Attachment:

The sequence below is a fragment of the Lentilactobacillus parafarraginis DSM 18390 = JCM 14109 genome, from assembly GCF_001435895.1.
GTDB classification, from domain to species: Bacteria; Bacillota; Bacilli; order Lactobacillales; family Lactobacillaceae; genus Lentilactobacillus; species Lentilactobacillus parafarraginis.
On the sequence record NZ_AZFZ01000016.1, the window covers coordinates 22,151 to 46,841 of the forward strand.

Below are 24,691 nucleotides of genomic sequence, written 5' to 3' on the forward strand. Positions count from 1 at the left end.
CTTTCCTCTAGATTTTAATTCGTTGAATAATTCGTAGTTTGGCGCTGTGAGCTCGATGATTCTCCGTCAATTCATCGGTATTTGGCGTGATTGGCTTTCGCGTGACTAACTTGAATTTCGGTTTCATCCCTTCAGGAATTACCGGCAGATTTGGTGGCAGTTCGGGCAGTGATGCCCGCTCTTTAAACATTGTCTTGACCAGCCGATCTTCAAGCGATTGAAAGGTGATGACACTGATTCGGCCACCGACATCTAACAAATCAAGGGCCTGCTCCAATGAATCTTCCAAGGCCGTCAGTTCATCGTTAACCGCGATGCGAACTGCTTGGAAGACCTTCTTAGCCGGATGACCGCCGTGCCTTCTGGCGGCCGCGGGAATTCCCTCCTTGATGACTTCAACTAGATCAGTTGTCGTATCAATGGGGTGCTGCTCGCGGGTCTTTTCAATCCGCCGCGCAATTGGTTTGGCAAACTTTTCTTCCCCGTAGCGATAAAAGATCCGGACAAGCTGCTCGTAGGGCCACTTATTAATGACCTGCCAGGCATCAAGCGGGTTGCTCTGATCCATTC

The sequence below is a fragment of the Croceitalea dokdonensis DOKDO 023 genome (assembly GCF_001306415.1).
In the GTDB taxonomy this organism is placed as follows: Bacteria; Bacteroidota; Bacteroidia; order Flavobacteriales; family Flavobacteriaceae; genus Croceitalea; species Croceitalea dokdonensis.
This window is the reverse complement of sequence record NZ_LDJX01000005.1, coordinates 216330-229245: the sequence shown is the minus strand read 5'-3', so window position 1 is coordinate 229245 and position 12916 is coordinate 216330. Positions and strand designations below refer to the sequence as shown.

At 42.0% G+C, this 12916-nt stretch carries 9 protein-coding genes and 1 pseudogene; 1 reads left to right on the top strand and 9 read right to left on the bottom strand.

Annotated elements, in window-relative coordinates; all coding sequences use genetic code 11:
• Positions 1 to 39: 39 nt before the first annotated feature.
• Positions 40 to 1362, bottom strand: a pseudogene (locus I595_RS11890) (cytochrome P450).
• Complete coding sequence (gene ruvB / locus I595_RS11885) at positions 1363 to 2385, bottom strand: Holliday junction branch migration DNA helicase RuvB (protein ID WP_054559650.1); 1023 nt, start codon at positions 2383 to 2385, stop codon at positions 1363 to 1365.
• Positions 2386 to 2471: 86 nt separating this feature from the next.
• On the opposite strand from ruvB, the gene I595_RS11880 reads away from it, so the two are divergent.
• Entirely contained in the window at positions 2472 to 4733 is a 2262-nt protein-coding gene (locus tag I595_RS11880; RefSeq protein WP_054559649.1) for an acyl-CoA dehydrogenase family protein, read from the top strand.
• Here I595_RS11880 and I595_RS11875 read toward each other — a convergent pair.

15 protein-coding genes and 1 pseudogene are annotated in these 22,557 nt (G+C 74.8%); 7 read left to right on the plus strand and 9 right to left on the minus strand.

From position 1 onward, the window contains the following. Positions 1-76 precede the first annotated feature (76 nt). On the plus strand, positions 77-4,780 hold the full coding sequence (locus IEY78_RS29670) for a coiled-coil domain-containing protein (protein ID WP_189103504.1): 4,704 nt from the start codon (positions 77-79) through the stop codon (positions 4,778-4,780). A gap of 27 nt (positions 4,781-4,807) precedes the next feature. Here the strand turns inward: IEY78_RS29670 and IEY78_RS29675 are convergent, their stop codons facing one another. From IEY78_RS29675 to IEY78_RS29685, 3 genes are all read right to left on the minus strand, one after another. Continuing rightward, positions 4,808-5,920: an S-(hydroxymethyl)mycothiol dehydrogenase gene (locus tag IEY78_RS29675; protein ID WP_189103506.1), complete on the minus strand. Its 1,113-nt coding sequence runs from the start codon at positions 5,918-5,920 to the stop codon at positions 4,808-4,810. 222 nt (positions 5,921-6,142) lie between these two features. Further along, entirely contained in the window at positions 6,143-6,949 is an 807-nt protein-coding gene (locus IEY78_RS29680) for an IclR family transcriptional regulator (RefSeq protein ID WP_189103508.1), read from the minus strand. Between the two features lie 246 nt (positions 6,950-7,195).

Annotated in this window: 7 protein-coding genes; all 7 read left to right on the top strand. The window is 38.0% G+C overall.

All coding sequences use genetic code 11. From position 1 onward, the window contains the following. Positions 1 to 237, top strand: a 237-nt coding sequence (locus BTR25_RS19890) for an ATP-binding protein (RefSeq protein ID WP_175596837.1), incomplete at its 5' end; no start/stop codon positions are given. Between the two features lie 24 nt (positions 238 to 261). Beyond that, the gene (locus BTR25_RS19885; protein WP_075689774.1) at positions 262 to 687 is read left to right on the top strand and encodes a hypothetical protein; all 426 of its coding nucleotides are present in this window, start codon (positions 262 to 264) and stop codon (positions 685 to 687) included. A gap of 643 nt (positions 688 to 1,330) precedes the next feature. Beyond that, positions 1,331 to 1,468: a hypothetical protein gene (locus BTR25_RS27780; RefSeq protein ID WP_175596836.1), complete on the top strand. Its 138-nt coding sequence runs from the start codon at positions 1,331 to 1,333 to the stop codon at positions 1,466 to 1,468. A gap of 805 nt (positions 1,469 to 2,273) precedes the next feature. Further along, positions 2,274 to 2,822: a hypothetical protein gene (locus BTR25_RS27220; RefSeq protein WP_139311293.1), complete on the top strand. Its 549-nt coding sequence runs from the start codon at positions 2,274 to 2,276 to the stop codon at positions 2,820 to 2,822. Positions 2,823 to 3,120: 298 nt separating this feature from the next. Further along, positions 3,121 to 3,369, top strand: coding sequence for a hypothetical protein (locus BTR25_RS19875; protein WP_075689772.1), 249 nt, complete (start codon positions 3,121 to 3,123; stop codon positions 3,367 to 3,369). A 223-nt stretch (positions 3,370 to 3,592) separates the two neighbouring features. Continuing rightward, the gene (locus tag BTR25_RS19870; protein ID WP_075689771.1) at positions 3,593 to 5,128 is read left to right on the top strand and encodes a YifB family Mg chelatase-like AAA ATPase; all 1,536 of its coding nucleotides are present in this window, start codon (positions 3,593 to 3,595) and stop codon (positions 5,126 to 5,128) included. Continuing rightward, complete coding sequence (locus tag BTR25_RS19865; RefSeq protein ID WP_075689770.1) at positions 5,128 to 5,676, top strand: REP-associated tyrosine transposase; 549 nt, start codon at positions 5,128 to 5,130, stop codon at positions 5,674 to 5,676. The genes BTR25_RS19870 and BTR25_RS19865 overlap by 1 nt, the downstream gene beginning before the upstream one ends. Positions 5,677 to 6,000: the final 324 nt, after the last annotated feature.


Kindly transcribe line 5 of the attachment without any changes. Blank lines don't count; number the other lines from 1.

CTTTCCTCTAGATTTTAATTCGTTGAATAATTCGTAGTTTGGCGCTGTGAGCTCGATGATTCTCCGTCAATTCATCGGTATTTGGCGTGATTGGCTTTCGCGTGACTAACTTGAATTTCGGTTTCATCCCTTCAGGAATTACCGGCAGATTTGGTGGCAGTTCGGGCAGTGATGCCCGCTCTTTAAACATTGTCTTGACCAGCCGATCTTCAAGCGATTGAAAGGTGATGACACTGATTCGGCCACCGACATCTAACAAATCAAGGGCCTGCTCCAATGAATCTTCCAAGGCCGTCAGTTCATCGTTAACCGCGATGCGAACTGCTTGGAAGACCTTCTTAGCCGGATGACCGCCGTGCCTTCTGGCGGCCGCGGGAATTCCCTCCTTGATGACTTCAACTAGATCAGTTGTCGTATCAATGGGGTGCTGCTCGCGGGTCTTTTCAATCCGCCGCGCAATTGGTTTGGCAAACTTTTCTTCCCCGTAGCGATAAAAGATCCGGACAAGCTGCTCGTAGGGCCACTTATTAATGACCTGCCAGGCATCAAGCGGGTTGCTCTGATCCATTC